When some insects zero in on a flower for nectar, their ultraviolet vision is guided by a bull's-eye "painted" on the plant by chemical compounds. Now, chemical ecologists at Cornell University have discovered a second job for these compounds: warding off herbivores.
Even before a flower bud -- such as the creeping St. John's wort -- opens for business, the same chemicals, called DIPs (for dearomatized isoprenylated phloroglucinols), are both coloring the flower in patterns unrecognizable to the human eye and protecting the plant's reproductive apparatus by killing or deterring caterpillars, the scientists report in the upcoming Proceedings of the National Academy of Sciences (Vol. 98, No. 24).
"Now that we know where to look, anti-feedant chemicals like the DIPs undoubtedly will be found in other plant species, and they offer clues to more natural insect control agents," says Thomas Eisner, Cornell's Schurman Professor of Chemical Ecology and one of six authors of the report. An anti-feedant chemical discourages herbivorous insects and can harm those that don't get the message.
One place DIPs are found is in hops, the female flowers of the commercial hop, which give beer its bitter flavor and also protect against pathogenic microorganisms, Eisner says. "If your beer is safe and enjoyable to drink, you ought to thank a flower."
Also participating in the Cornell study, which was supported by grants from the National Institutes of Health, were Jerrold Meinwald, the Goldwin Smith Professor of Chemistry; Athula Attygalle, director of the Mass Spectrometry Facility in the Department of Chemistry and Chemical Biology; Mathew Gronquist, graduate student in that department; Alexander Bezzerides, graduate student in the Department of Neurobiology and Behavior; and Maria Eisner, senior research associate in that department, who is Thomas Eisner's wife and research partner. The DIP finding follows 30-year-old studies by the Eisners of floral "nectar guide" patterns that only creatures with vision in the ultraviolet part of the spectrum can see. Using combinations of special camera lenses and filters, photographic films and video imaging, the Eisners revealed a bug's-eye world where flowers display patterns that are visible only to insects. Besides making a target on the part of the flower where nectar and pollen occur, the distinctive patterns also are believed to help insects recognize a familiar flower among a field of competing images.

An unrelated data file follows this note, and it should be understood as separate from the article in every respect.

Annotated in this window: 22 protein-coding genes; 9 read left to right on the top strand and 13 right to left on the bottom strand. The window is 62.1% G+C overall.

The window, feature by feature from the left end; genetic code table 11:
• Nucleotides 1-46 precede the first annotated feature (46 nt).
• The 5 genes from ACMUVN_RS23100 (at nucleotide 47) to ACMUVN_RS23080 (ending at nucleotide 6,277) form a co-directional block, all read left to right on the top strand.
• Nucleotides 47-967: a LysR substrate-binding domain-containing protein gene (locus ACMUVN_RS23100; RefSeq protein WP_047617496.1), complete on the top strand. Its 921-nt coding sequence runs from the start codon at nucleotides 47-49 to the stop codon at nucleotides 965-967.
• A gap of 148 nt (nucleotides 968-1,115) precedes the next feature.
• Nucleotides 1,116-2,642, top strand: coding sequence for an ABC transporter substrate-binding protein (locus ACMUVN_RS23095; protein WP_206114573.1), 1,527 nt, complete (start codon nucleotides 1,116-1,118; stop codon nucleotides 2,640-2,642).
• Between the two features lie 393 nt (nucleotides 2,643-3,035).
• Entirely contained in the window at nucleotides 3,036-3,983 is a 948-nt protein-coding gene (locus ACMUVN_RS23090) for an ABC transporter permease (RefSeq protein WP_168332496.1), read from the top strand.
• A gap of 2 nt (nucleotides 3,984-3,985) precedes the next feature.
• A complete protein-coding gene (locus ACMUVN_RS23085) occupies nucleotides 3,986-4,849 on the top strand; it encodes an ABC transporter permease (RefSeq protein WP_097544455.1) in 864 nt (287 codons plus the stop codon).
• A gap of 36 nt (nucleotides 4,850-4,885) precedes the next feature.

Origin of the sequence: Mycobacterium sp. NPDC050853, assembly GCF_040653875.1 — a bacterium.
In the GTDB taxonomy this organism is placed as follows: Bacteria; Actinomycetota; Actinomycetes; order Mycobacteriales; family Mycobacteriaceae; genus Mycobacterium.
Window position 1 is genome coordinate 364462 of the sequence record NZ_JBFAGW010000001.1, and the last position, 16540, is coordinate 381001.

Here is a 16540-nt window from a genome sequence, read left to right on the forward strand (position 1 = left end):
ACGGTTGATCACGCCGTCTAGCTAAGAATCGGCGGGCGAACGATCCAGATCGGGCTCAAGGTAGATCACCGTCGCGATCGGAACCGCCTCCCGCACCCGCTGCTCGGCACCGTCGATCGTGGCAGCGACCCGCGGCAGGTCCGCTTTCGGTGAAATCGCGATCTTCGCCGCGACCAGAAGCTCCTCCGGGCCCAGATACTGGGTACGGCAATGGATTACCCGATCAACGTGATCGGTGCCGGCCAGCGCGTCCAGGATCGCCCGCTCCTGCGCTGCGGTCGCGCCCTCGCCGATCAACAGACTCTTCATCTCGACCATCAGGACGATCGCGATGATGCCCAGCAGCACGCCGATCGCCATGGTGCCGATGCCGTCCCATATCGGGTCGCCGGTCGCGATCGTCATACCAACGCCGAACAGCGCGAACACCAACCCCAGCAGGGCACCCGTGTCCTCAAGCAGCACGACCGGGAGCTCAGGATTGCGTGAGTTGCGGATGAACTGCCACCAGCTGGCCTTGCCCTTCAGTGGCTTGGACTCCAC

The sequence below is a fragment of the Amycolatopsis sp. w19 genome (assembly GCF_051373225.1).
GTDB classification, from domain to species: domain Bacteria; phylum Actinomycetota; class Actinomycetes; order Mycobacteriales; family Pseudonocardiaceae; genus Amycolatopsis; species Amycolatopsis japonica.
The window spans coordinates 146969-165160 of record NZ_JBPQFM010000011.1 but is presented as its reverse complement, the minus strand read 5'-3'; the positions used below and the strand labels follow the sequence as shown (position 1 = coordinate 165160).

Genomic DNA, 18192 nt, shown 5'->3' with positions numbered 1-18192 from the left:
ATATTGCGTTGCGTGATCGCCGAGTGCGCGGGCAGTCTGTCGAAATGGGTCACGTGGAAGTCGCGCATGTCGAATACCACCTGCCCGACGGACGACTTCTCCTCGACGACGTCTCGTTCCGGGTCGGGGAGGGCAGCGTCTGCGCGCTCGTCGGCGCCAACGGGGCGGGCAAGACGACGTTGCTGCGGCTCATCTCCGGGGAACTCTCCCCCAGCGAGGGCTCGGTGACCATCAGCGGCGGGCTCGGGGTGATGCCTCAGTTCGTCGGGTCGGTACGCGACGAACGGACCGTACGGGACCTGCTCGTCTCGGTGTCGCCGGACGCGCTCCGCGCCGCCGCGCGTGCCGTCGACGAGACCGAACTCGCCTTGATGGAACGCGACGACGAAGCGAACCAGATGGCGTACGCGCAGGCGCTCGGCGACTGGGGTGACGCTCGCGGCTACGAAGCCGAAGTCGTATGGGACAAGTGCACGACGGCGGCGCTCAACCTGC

"But we had a nagging suspicion that the ultraviolet-absorbing pigments had other functions for the plant," recalls graduate student Bezzerides, who subsequently helped to demonstrate toxicity and a deterrent effect of the chemicals. "We wondered if the chemicals originally served the plants as a sunscreen against ultraviolet radiation."
So the Cornell biologists and chemical biologists joined forces to see what would make a caterpillar sick. Adding to their suspicion that DIPs and similar compounds might have an anti-feedant function was the finding that the compounds were particularly prevalent in plant ovary walls -- making up as much as one fifth by dry weight -- as well as in other reproductive structures such as the anthers. "Just as important as attracting pollinators to a plant is producing viable seed, so there is an evolutionary incentive to protect the reproductive apparatus from herbivores," says graduate student Gronquist, who characterized the chemicals
The flowering plant chosen for the study was Hypericum calycinum, a native of southeastern Europe that is popular with gardeners worldwide as an ornamental. When H. calycinum flowers are fully open, they appear to humans as a uniform yellow disk. But to insects with ultraviolet-sensitive eyes, the disk is highlighted by a dark, ultraviolet-absorbing center, giving the flower a bull's-eye.
While Gronquist performed analyses that led to isolation of the chemical compound, the biologists devised feeding studies. They offered to larvae of the Utheisa ornatrix moth (also called the rattlebox moth) filter-paper discs soaked with chemicals from plants the insects normally relish.
Then the caterpillars were offered paper disks also soaked with DIP chemicals. The ultraviolet-absorbing chemicals deterred most of the caterpillars. But the DIPs were lethal to those that sampled the chemical-laced paper.
The experiments showed, according to the Cornell chemical ecologists, that DIPs both contribute to the ultraviolet pattern in flowers and serve as an anti-feedant, with potentially lethal consequences. Says Eisner, "With the same chemical, the plant is saying to pollinating insects that it needs to attract, 'this bud's for you,' and to herbivores that pose a threat, 'bug off.' "
And speaking of beer, Cornell chemistry professor Meinwald notes that similar chemicals from hops, which have been used in brewing for centuries, are not in the form or quantity to harm human drinkers -- or even to deter fans of the bitter beverage. "What we use to flavor and to
preserve beer is also used by plants both to entice the pollinators and to deter the enemy," according to Meinwald. "Nature quite often has a way of using the same chemical idea to solve diverse problems."